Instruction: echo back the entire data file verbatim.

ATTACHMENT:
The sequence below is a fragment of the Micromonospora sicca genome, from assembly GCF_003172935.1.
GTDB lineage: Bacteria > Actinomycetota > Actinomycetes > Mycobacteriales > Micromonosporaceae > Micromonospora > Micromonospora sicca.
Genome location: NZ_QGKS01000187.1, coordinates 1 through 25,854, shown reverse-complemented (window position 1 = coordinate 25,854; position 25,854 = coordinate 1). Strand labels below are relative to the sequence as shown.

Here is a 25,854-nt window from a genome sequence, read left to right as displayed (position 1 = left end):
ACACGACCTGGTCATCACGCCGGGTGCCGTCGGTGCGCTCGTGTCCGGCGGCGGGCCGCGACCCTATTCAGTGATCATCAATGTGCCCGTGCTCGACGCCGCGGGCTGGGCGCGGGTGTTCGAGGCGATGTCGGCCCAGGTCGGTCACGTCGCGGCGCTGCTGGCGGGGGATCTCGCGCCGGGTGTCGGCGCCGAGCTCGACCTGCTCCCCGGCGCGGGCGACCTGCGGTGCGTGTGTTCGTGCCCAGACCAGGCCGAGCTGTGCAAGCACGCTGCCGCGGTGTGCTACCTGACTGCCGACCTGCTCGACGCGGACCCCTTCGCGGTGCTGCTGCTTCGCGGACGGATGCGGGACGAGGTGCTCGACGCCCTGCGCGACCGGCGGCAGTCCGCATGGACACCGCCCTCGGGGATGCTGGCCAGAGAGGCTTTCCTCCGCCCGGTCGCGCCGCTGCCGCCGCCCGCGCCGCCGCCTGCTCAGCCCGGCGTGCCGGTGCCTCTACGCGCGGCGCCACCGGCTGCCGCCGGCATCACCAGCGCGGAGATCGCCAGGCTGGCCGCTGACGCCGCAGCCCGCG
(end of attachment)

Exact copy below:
The sequence below is a fragment of the Micromonospora sicca genome, from assembly GCF_003172935.1.
GTDB lineage: Bacteria > Actinomycetota > Actinomycetes > Mycobacteriales > Micromonosporaceae > Micromonospora > Micromonospora sicca.
Genome location: NZ_QGKS01000187.1, coordinates 1 through 25,854, shown reverse-complemented (window position 1 = coordinate 25,854; position 25,854 = coordinate 1). Strand labels below are relative to the sequence as shown.

Here is a 25,854-nt window from a genome sequence, read left to right as displayed (position 1 = left end):
ACACGACCTGGTCATCACGCCGGGTGCCGTCGGTGCGCTCGTGTCCGGCGGCGGGCCGCGACCCTATTCAGTGATCATCAATGTGCCCGTGCTCGACGCCGCGGGCTGGGCGCGGGTGTTCGAGGCGATGTCGGCCCAGGTCGGTCACGTCGCGGCGCTGCTGGCGGGGGATCTCGCGCCGGGTGTCGGCGCCGAGCTCGACCTGCTCCCCGGCGCGGGCGACCTGCGGTGCGTGTGTTCGTGCCCAGACCAGGCCGAGCTGTGCAAGCACGCTGCCGCGGTGTGCTACCTGACTGCCGACCTGCTCGACGCGGACCCCTTCGCGGTGCTGCTGCTTCGCGGACGGATGCGGGACGAGGTGCTCGACGCCCTGCGCGACCGGCGGCAGTCCGCATGGACACCGCCCTCGGGGATGCTGGCCAGAGAGGCTTTCCTCCGCCCGGTCGCGCCGCTGCCGCCGCCCGCGCCGCCGCCTGCTCAGCCCGGCGTGCCGGTGCCTCTACGCGCGGCGCCACCGGCTGCCGCCGGCATCACCAGCGCGGAGATCGCCAGGCTGGCCGCTGACGCCGCAGCCCGCG